There’s a better way to get that close to the data, without burning your retinas. We’ll cover how to analyze traffic effectively in today’s post.


Digital marketers spend a lot of time focused on PPC and SEO campaigns in order to drive desirable traffic to a website. The phrases we’re ranking for and bidding on get meticulous attention, so much so that we often forget about some of the other ways that visitors find us.

We put a tremendous amount of the effort we put into reviewing organic search data and PPC campaign performance in analytics. But how closely do we monitor referral reports?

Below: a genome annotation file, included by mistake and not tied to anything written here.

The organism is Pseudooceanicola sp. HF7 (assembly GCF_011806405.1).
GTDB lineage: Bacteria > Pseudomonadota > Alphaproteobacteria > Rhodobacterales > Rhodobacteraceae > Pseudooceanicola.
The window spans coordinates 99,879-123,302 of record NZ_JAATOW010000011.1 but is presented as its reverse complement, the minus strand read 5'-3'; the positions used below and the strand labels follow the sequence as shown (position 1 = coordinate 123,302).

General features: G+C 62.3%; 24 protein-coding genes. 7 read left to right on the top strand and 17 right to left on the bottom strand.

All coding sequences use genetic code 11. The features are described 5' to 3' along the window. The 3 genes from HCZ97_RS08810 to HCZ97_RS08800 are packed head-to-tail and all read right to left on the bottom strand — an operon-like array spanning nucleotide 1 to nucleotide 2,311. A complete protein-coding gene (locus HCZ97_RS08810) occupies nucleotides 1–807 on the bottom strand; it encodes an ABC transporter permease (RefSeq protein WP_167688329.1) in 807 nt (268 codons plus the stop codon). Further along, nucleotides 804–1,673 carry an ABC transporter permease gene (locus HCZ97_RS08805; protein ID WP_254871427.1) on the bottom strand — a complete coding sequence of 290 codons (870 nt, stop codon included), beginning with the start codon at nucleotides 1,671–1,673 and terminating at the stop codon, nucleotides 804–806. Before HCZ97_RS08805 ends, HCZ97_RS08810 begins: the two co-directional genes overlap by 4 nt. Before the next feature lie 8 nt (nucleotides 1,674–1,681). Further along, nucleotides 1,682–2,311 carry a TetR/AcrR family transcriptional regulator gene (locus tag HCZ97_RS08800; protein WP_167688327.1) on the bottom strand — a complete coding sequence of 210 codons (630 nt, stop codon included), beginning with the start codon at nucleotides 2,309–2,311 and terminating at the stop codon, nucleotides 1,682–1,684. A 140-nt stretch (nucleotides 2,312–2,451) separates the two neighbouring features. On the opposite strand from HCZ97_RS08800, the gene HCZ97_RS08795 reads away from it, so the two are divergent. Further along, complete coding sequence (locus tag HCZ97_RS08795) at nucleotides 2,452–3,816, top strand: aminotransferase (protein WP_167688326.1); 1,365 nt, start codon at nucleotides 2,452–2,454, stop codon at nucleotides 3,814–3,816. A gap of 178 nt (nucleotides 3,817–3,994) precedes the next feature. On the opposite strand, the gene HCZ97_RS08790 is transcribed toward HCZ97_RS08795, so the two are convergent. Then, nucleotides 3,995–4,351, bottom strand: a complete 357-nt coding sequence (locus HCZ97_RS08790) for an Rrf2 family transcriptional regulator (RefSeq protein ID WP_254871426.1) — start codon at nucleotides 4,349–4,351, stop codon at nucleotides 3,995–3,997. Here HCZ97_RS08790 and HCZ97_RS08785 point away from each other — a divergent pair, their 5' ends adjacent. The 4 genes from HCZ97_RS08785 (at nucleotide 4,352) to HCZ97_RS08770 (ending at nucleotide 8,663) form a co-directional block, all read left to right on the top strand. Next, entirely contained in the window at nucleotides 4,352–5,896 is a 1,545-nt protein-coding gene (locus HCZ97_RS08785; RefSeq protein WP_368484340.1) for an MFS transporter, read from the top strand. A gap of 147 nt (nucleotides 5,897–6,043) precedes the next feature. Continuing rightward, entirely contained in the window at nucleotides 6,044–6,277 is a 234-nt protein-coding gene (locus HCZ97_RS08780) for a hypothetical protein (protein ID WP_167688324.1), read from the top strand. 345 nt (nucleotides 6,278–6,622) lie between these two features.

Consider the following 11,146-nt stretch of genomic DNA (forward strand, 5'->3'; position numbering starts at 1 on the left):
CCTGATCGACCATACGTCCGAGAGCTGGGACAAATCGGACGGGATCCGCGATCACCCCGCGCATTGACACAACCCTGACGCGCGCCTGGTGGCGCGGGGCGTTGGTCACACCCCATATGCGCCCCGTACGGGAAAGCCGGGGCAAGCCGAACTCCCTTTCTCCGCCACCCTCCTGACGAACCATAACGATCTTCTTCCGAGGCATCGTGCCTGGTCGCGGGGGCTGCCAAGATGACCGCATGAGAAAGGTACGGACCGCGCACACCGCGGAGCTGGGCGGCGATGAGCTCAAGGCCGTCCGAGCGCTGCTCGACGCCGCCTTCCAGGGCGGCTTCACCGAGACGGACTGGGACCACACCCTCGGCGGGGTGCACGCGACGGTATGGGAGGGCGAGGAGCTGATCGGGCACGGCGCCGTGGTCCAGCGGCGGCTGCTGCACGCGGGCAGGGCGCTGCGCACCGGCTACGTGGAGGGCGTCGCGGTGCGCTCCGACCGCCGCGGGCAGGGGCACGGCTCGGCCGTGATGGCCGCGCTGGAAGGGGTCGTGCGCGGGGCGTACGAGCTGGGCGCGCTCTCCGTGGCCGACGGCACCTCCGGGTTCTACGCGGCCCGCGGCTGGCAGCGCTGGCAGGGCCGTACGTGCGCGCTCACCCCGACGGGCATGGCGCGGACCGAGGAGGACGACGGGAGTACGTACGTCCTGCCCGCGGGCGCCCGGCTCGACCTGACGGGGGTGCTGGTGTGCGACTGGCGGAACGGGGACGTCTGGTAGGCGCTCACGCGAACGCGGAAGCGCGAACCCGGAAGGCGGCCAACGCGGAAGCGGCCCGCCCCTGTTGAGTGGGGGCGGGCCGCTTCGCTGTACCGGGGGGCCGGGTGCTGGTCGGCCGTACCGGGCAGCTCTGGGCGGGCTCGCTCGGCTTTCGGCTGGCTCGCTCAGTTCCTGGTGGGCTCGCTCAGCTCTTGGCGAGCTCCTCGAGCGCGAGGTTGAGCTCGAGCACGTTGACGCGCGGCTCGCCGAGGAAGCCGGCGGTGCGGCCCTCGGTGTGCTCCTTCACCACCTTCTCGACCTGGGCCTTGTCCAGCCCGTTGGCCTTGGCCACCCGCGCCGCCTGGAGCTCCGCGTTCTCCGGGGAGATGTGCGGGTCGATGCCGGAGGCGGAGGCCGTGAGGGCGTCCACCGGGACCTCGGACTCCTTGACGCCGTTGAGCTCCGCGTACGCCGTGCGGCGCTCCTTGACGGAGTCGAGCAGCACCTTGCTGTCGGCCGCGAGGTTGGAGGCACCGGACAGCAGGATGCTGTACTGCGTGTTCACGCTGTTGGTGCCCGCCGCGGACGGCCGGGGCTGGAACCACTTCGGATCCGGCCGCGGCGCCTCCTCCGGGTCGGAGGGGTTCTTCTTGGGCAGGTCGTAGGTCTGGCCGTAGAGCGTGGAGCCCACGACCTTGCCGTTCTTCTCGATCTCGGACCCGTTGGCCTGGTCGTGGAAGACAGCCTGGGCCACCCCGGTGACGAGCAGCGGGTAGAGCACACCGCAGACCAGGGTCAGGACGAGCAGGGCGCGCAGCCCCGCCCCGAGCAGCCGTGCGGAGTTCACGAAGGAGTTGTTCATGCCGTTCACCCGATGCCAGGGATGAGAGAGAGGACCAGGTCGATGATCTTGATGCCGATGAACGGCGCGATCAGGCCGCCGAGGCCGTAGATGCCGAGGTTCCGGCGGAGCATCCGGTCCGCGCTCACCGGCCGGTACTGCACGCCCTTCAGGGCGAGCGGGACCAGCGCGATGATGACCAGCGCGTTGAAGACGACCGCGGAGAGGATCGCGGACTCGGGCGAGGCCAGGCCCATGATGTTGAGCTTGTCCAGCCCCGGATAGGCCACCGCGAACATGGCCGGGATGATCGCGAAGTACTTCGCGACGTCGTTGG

If that’s not a channel you review regularly, you may be missing out on seeing traffic that is coming directly from links you’ve obtained around the web, local business listings, news mentions, and more. Many times, links are only considered as a means to an end, a metric that Google uses in determining how to rank sites in the SERPs (search engine results pages). But the fact is, many of a site’s links may be directly contributing to its traffic.

In this article, we’ll review how to look at referral reports in Google Analytics, and some of the many ways to use that data to better inform your web marketing decisions.